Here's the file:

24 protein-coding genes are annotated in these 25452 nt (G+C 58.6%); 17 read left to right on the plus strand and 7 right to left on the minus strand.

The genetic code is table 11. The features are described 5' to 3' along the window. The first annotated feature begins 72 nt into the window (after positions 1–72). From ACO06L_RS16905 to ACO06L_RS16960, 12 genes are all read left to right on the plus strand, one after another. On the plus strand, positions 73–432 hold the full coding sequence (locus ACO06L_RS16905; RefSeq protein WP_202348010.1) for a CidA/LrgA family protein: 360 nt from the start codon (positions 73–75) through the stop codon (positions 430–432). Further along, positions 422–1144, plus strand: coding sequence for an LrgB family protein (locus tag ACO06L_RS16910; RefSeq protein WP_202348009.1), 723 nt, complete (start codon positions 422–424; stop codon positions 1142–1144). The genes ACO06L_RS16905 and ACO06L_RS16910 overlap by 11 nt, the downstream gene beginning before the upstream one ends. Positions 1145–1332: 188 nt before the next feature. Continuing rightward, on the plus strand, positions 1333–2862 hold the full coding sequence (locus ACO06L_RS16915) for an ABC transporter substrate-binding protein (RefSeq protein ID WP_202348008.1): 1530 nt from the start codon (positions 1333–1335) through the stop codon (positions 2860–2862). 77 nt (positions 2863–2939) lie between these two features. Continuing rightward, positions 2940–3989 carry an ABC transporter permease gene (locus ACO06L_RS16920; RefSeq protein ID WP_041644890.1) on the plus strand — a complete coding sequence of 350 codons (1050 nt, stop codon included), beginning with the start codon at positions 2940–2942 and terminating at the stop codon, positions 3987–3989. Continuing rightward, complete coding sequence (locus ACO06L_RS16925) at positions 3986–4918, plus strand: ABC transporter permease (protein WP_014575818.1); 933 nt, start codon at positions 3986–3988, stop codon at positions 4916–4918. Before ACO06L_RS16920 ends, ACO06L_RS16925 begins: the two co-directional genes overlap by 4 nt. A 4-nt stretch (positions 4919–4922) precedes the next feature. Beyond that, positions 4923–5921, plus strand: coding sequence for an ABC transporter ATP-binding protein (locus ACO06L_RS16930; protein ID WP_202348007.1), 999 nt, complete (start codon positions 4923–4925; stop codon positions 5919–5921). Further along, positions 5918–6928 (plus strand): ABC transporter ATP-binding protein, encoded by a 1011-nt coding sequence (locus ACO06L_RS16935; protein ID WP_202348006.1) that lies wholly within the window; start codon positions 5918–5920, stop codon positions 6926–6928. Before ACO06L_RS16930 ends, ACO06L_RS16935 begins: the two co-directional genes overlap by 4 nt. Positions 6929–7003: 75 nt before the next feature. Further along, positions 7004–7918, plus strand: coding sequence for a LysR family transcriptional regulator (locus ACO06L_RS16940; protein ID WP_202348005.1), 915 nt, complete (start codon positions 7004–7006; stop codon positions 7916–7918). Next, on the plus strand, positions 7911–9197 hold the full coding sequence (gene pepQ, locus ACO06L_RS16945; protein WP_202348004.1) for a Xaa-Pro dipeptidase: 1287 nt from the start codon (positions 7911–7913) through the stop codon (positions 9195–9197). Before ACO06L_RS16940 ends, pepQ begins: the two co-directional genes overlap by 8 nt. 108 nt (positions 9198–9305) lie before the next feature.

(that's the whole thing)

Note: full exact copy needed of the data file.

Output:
24 protein-coding genes are annotated in these 25452 nt (G+C 58.6%); 17 read left to right on the plus strand and 7 right to left on the minus strand.

The genetic code is table 11. The features are described 5' to 3' along the window. The first annotated feature begins 72 nt into the window (after positions 1–72). From ACO06L_RS16905 to ACO06L_RS16960, 12 genes are all read left to right on the plus strand, one after another. On the plus strand, positions 73–432 hold the full coding sequence (locus ACO06L_RS16905; RefSeq protein WP_202348010.1) for a CidA/LrgA family protein: 360 nt from the start codon (positions 73–75) through the stop codon (positions 430–432). Further along, positions 422–1144, plus strand: coding sequence for an LrgB family protein (locus tag ACO06L_RS16910; RefSeq protein WP_202348009.1), 723 nt, complete (start codon positions 422–424; stop codon positions 1142–1144). The genes ACO06L_RS16905 and ACO06L_RS16910 overlap by 11 nt, the downstream gene beginning before the upstream one ends. Positions 1145–1332: 188 nt before the next feature. Continuing rightward, on the plus strand, positions 1333–2862 hold the full coding sequence (locus ACO06L_RS16915) for an ABC transporter substrate-binding protein (RefSeq protein ID WP_202348008.1): 1530 nt from the start codon (positions 1333–1335) through the stop codon (positions 2860–2862). 77 nt (positions 2863–2939) lie between these two features. Continuing rightward, positions 2940–3989 carry an ABC transporter permease gene (locus ACO06L_RS16920; RefSeq protein ID WP_041644890.1) on the plus strand — a complete coding sequence of 350 codons (1050 nt, stop codon included), beginning with the start codon at positions 2940–2942 and terminating at the stop codon, positions 3987–3989. Continuing rightward, complete coding sequence (locus ACO06L_RS16925) at positions 3986–4918, plus strand: ABC transporter permease (protein WP_014575818.1); 933 nt, start codon at positions 3986–3988, stop codon at positions 4916–4918. Before ACO06L_RS16920 ends, ACO06L_RS16925 begins: the two co-directional genes overlap by 4 nt. A 4-nt stretch (positions 4919–4922) precedes the next feature. Beyond that, positions 4923–5921, plus strand: coding sequence for an ABC transporter ATP-binding protein (locus ACO06L_RS16930; protein ID WP_202348007.1), 999 nt, complete (start codon positions 4923–4925; stop codon positions 5919–5921). Further along, positions 5918–6928 (plus strand): ABC transporter ATP-binding protein, encoded by a 1011-nt coding sequence (locus ACO06L_RS16935; protein ID WP_202348006.1) that lies wholly within the window; start codon positions 5918–5920, stop codon positions 6926–6928. Before ACO06L_RS16930 ends, ACO06L_RS16935 begins: the two co-directional genes overlap by 4 nt. Positions 6929–7003: 75 nt before the next feature. Further along, positions 7004–7918, plus strand: coding sequence for a LysR family transcriptional regulator (locus ACO06L_RS16940; protein ID WP_202348005.1), 915 nt, complete (start codon positions 7004–7006; stop codon positions 7916–7918). Next, on the plus strand, positions 7911–9197 hold the full coding sequence (gene pepQ, locus ACO06L_RS16945; protein WP_202348004.1) for a Xaa-Pro dipeptidase: 1287 nt from the start codon (positions 7911–7913) through the stop codon (positions 9195–9197). Before ACO06L_RS16940 ends, pepQ begins: the two co-directional genes overlap by 8 nt. 108 nt (positions 9198–9305) lie before the next feature.